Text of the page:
Mainstream virtualisation software is well over a decade old now, and has had an enormous influence in helping organisations to consolidate their resources and run their operations with greater flexibility and efficiency.
Legacy and mission-critical software have historically proved to be a sticking point in the virtualisation process, however. In this, the first of a two-part series, we investigate whether this is still the case with reference to a Computing survey of 150 IT professionals drawn from medium to large public and private sector organisations.
Organisations of all types today need to be light on their feet, responding to changing market conditions fast. They must possess detailed knowledge not only of their markets but of their own businesses as well. They have to be able to spot opportunities and move quickly to exploit them. And they need to be able to identify costs, bottlenecks and problems in their organisations, or in their supply chains, before these can interfere with operations.
Sometimes, however, their information architecture trips them up. Data is fragmented throughout organisations on myriad different platforms, and organisations often face a proliferation of hardware and applications.
Bringing together all this data so that it can be better managed, analysed and utilised can be an extremely onerous task, and technical and institutional barriers can stand in the way.
Better on metal?
Every organisation deploys applications that are critical to its mission. So vital are these software systems that corporate stakeholders will do anything to safeguard their constant availability and performance.
Gradually over the last decade, organisations have migrated their applications into virtualised environments. But the all-important enterprise applications have tended to hold out. The capital and efficiency savings promised by virtualisation are of little consequence when set beside the perceived increase in business risk.
There are two up-shots to this reticence to integrate and consolidate these mission-critical applications.
The first is that running and maintaining them is more costly and unwieldy than for less mission-critical software. That much is understood and tacitly accepted by the corporate stakeholders.
The second is that organisations lose a major potential competitive advantage. By continuing with a situation where they may be deploying enterprise applications on thousands of individual platforms and file systems, organisations deny themselves the bigger picture they need to stay responsive, agile and competitive.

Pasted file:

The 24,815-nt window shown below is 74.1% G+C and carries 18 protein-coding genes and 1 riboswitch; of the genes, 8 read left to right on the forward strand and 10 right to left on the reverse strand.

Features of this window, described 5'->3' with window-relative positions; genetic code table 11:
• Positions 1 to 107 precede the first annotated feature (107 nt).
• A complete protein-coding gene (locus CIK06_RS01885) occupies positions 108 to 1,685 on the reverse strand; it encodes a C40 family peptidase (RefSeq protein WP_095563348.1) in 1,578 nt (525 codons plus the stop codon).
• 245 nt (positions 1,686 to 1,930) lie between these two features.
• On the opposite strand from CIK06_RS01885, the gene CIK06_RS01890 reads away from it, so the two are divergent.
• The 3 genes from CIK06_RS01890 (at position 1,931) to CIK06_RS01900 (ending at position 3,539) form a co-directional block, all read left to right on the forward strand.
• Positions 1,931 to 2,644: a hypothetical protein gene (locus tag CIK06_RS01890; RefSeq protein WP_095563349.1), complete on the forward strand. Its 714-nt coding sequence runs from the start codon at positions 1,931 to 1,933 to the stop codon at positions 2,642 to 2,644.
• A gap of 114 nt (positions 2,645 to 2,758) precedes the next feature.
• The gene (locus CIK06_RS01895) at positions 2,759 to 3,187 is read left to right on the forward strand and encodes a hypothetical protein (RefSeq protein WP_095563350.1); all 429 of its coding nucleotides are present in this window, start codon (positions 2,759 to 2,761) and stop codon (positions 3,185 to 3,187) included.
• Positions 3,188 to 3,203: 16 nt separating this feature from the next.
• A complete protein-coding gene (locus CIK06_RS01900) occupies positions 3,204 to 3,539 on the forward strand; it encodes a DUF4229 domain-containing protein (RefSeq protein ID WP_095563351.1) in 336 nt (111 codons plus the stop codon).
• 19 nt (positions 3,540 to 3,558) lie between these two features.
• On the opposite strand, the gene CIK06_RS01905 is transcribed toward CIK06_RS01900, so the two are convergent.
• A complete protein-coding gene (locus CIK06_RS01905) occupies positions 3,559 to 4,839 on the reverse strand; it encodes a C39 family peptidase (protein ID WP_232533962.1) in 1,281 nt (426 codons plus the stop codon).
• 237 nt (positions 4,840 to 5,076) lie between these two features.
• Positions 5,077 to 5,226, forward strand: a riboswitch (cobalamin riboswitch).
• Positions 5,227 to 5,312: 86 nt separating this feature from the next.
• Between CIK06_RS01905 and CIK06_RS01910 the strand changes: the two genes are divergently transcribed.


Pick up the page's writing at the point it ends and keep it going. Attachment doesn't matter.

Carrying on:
As a proxy for infrastructure and application sprawl, we asked about databases, which after all underpin most enterprise applications. The Computing survey shows that a high number of enterprise database instances are deployed in UK organisations, with about one for every 20 employees (see figure). What is more, it emerged that each database instance was feeding only about five major applications on average.
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These findings confirm a picture in which many departments, branch offices or subsidiaries run their own standalone enterprise applications (often residing on dedicated hardware) that sit atop their own proprietary silos of data.
Business impact of IT proliferation
The single biggest factor behind infrastructure and application sprawl is merger and acquisition activity. According to the UK Office of National Statistics (ONS), about 300 to 600 medium to large British firms engage in mergers or acquisitions each year.
But according to a study by KPMG, about 83 per cent of corporate mergers fail to deliver the value and business growth predicted at the time of the merger. Instead, the merged organisation gradually becomes less than the sum of its parts.
By eliminating high entry costs for big data analysis, you can convert more raw data into valuable business insight.
A discussion of the "risk perception gap", its implications and how it can be closed